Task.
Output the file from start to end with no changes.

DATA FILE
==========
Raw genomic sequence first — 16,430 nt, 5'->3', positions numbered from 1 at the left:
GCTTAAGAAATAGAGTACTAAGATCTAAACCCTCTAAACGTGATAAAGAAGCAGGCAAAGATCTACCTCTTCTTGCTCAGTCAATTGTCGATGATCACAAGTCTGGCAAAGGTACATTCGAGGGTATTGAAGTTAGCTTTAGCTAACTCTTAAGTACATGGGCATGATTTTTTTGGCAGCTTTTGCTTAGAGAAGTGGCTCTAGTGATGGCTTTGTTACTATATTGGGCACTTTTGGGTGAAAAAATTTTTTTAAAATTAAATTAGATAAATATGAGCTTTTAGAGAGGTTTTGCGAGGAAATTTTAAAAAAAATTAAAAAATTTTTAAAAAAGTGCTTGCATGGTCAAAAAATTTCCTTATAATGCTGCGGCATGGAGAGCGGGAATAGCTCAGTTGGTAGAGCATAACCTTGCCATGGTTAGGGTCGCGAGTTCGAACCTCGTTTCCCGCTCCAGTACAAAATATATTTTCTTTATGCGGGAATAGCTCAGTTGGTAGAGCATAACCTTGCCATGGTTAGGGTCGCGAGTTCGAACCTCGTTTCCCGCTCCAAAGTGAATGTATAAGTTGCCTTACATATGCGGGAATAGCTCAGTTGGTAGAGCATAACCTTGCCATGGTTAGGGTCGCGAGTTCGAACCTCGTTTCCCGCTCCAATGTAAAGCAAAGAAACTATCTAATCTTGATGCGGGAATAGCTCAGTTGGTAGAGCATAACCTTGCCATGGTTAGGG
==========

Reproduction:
Raw genomic sequence first — 16,430 nt, 5'->3', positions numbered from 1 at the left:
GCTTAAGAAATAGAGTACTAAGATCTAAACCCTCTAAACGTGATAAAGAAGCAGGCAAAGATCTACCTCTTCTTGCTCAGTCAATTGTCGATGATCACAAGTCTGGCAAAGGTACATTCGAGGGTATTGAAGTTAGCTTTAGCTAACTCTTAAGTACATGGGCATGATTTTTTTGGCAGCTTTTGCTTAGAGAAGTGGCTCTAGTGATGGCTTTGTTACTATATTGGGCACTTTTGGGTGAAAAAATTTTTTTAAAATTAAATTAGATAAATATGAGCTTTTAGAGAGGTTTTGCGAGGAAATTTTAAAAAAAATTAAAAAATTTTTAAAAAAGTGCTTGCATGGTCAAAAAATTTCCTTATAATGCTGCGGCATGGAGAGCGGGAATAGCTCAGTTGGTAGAGCATAACCTTGCCATGGTTAGGGTCGCGAGTTCGAACCTCGTTTCCCGCTCCAGTACAAAATATATTTTCTTTATGCGGGAATAGCTCAGTTGGTAGAGCATAACCTTGCCATGGTTAGGGTCGCGAGTTCGAACCTCGTTTCCCGCTCCAAAGTGAATGTATAAGTTGCCTTACATATGCGGGAATAGCTCAGTTGGTAGAGCATAACCTTGCCATGGTTAGGGTCGCGAGTTCGAACCTCGTTTCCCGCTCCAATGTAAAGCAAAGAAACTATCTAATCTTGATGCGGGAATAGCTCAGTTGGTAGAGCATAACCTTGCCATGGTTAGGG